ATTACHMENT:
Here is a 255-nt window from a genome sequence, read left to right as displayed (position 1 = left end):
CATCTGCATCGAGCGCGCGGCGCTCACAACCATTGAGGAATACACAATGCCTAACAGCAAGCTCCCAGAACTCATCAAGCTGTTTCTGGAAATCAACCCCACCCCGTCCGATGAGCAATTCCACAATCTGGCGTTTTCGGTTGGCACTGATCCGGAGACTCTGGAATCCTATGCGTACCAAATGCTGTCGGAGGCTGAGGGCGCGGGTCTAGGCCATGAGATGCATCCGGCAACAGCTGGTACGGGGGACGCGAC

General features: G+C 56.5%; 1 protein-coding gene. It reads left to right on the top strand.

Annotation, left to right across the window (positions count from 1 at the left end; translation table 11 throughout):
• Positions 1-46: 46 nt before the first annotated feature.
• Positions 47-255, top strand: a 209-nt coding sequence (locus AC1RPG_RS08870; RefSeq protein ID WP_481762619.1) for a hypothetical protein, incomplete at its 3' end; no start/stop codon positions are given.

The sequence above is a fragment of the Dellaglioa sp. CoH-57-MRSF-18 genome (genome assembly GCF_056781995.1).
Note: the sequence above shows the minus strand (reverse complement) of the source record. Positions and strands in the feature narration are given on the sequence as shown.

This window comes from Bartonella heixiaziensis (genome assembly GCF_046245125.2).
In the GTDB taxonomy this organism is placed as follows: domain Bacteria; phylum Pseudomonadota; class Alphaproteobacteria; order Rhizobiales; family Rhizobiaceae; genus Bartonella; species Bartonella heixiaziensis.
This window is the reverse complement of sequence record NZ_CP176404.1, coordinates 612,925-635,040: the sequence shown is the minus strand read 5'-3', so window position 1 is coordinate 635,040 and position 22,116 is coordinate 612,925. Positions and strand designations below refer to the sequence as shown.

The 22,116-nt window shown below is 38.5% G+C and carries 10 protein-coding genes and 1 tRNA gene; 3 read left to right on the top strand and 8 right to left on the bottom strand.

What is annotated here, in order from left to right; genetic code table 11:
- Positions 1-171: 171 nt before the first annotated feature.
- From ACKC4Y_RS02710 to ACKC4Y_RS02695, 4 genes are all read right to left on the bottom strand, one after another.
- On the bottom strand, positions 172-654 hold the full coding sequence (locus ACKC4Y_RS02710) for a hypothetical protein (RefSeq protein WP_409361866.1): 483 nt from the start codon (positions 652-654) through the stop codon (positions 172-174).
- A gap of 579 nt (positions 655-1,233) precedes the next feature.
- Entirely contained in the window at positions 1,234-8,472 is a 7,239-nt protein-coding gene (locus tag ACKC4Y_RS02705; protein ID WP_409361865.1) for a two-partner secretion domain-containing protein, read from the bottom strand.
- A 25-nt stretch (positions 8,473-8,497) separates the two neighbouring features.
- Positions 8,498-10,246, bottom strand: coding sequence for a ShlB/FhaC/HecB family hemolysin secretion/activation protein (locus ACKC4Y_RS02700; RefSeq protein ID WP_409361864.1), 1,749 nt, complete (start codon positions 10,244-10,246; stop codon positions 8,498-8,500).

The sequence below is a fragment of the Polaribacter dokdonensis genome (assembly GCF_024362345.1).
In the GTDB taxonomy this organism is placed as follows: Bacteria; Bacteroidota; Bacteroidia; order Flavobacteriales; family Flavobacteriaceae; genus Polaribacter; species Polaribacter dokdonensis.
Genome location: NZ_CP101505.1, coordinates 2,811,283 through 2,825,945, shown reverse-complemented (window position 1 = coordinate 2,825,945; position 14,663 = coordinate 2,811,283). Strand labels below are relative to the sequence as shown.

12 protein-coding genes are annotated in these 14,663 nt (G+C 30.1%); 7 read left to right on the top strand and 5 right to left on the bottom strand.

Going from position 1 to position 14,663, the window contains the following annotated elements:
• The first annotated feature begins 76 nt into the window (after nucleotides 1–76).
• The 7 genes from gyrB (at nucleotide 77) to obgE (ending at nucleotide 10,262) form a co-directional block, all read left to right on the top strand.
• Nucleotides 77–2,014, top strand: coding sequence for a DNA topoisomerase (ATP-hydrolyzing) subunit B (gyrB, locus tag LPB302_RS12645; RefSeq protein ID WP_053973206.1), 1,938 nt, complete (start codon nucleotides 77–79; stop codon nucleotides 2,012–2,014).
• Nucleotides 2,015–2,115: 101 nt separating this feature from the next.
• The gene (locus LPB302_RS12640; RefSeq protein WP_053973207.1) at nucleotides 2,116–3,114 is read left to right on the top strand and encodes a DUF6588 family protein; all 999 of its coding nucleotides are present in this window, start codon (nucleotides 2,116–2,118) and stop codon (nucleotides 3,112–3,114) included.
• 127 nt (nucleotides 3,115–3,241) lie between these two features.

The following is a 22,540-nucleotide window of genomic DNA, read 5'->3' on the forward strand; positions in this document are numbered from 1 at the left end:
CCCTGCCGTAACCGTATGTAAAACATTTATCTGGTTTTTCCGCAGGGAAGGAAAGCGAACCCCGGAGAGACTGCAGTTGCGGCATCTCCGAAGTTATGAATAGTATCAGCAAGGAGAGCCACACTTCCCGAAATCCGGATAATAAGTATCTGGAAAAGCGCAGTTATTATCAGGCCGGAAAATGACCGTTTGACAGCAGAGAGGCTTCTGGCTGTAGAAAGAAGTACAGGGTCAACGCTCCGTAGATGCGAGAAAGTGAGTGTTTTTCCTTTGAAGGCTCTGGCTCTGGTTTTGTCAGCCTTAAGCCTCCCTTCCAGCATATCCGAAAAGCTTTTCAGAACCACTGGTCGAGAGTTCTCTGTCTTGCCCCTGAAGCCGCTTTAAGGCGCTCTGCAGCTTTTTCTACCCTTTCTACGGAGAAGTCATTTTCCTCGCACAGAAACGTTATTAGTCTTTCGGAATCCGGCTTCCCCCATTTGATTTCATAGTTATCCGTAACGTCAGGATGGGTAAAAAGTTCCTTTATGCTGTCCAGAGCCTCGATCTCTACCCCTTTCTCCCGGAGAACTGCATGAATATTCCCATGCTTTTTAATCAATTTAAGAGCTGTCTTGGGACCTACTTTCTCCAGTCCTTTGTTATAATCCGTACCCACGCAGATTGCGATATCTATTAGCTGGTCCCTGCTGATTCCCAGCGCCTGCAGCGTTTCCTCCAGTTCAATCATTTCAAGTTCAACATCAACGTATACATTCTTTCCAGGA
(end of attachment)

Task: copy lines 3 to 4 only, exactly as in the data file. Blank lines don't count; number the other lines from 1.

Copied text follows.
General features: G+C 56.5%; 1 protein-coding gene. It reads left to right on the top strand.

Annotation, left to right across the window (positions count from 1 at the left end; translation table 11 throughout):